With more people traveling and destinations reconsidering what tourism means to them in the last couple of years it is important to plan your vacation around not only where you want to go but in a way that minimizes environmental impact and increases the economic impact of your destination of choice. A few things to take into consideration before booking anything is to try to avoid overcrowded destinations. However, if you really want to visit one of these destinations, make sure you are visiting during their off-season. The destination will appreciate it and it allows you to have a more enjoyable and authentic experience. 

If you have to fly, look into carbon offsetting or carbon insetting. Once at the destination, try to use public transit, or walk as much as possible. Also, make sure to research the destination’s cultural history and community prior to arrival. It is an easy yet effective way to show respect. Don’t forget that every vacation destination is also someone’s home. Treating locals with respect and dignity goes a long way. 

Research is also very important when it comes to outdoor recreation. Trail hours and conditions often change, and preparation is the first step to conservation. Lastly, slow down and enjoy your vacation. 

The more time you spend in a destination the less impact you have on the environment and the greater impact you have on the local economy. Making deliberate choices can keep your trip sustainable and enjoyable. 

What to Pack

When packing think about how you can minimize your impact when you are there. I like the one bag packing method, where everything you need fits into one bag that you can carry. For plane travel, that means less personal CO2 usage, cheaper air travel, and more flexible travel. Depending on the length I will bring a water bottle and an insulated mug (for tea and locally roasted coffee) if weight or space is a concern I will forgo the water bottle and use the insulated mug for both purposes. Packing utensils reduces reliance on plasticware. Wearing layers can also help cut down on the number of clothes you need to pack. 

Where to Shop in Town

When visiting an area make sure to shop at local non-chain retailers. This keeps more money in the community you are visiting and helps the local economy. Durango is filled with great locally-owned shops. Durango.org is a great resource to find locally owned businesses. In the United States, many destinations have organizations focused on changing the narrative to buying locally first and Durango is no exception.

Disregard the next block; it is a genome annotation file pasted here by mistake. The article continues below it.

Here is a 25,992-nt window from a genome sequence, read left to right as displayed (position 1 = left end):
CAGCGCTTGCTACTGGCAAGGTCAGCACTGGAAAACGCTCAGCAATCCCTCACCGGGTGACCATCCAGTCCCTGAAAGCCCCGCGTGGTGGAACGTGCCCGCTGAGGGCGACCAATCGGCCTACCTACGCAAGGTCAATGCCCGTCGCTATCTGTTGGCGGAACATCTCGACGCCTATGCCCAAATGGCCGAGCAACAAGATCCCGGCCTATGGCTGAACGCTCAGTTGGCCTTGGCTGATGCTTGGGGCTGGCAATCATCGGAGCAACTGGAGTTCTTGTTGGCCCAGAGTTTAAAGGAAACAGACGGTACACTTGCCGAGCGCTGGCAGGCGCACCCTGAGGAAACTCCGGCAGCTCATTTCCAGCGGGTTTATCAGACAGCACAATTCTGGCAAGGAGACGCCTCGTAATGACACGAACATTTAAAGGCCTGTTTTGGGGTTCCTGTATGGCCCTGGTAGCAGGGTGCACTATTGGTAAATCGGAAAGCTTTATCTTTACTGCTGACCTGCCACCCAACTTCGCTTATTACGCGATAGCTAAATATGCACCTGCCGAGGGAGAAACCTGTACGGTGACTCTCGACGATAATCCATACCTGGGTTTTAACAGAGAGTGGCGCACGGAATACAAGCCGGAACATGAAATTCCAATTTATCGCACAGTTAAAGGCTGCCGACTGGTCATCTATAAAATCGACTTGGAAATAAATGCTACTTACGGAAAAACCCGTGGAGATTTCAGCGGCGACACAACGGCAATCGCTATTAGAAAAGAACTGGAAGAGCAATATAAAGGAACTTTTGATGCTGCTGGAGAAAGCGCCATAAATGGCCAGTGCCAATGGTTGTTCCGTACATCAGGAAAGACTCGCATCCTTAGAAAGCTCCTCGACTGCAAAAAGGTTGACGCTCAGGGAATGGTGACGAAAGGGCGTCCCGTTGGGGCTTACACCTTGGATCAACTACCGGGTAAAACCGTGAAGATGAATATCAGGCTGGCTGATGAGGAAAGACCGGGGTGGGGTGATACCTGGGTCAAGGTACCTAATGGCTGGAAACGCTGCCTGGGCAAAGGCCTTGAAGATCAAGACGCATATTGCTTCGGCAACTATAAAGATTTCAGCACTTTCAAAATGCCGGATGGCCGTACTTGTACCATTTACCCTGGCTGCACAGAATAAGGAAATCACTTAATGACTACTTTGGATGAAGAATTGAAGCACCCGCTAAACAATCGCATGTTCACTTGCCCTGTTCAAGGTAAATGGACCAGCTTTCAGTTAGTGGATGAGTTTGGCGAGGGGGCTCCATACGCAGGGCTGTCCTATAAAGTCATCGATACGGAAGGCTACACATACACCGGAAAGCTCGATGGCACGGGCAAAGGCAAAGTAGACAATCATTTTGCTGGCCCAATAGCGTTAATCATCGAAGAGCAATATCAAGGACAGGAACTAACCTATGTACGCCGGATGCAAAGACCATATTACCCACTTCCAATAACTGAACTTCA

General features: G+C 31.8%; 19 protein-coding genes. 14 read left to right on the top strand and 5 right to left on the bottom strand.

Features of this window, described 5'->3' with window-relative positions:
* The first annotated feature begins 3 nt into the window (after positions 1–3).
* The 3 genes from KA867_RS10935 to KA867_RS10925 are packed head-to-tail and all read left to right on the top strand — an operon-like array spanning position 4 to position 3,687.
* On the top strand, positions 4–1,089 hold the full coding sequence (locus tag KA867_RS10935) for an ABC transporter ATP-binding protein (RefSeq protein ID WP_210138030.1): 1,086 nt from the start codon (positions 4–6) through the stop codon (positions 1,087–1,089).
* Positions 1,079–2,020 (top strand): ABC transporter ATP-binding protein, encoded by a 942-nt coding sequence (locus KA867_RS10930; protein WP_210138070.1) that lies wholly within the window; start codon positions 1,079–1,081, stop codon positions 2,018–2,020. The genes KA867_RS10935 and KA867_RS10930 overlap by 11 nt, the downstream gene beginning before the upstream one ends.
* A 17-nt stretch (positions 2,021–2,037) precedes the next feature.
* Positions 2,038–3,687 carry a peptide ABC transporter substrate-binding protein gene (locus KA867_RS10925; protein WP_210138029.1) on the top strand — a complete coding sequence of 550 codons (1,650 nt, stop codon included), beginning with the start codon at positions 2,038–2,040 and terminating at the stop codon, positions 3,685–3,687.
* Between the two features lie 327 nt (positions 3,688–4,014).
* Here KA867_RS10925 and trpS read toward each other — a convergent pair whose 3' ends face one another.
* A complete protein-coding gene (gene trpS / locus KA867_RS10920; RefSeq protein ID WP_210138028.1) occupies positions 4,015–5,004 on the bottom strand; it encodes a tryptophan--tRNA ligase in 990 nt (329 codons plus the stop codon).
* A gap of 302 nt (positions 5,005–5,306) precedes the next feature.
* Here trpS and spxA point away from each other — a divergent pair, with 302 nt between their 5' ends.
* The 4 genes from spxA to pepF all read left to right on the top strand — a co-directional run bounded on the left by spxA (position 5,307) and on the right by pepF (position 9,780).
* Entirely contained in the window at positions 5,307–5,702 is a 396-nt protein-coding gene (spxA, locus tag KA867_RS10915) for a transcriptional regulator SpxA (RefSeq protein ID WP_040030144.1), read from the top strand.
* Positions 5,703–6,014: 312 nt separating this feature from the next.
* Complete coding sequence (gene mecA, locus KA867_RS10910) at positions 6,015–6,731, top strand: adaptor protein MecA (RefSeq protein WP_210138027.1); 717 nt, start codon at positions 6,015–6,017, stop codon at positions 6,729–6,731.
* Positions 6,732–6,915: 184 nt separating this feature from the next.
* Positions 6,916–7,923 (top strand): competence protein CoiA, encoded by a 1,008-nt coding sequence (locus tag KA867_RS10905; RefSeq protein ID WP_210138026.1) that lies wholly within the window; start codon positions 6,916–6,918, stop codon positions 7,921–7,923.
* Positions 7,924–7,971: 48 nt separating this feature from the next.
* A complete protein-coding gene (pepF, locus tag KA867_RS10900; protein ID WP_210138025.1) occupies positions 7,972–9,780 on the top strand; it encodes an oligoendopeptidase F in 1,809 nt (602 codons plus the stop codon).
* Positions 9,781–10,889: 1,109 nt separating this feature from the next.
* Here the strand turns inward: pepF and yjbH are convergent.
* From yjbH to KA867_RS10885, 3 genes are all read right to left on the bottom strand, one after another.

Where to Stay

Similar to above, avoid hotel chains, all-inclusive resorts, and vacation rentals. Locally owned hotels tend to capture the personality of the town you are visiting. They also keep money spent within the local community. If you can find sustainably-minded lodging to book- put those at the top of your list. 

The Rochester Hotel is one of our locally owned hotels that has sustainable practices. 

Where to Eat

Just as in the above two sections, try to eat at local restaurants. When planning your meals don't carry out or order delivery. Instead, opt to eat onsite, and don’t be afraid to say hi to other patrons. You would be surprised what you can learn about the local culture or cool things to see while on a simple supper trip. Also, avoid taking leftovers with you when you leave, consider ordering smaller portions or splitting a meal. 


Being sustainable does not have to be expensive or tiring, in fact in most cases it is actually more fun. You will be more engaged with the destination and learn more about what makes it unique from its cultural history to its food and art. Lastly, if you have time try to take a day or afternoon and volunteer

Another option is to grab a trash bag and pick up litter as you adventure. Leaving a place better than you found it not only helps the destination but is good for you. What better way to return home from a trip with stories of traveling on foot, trying new foods, or meeting new people volunteering!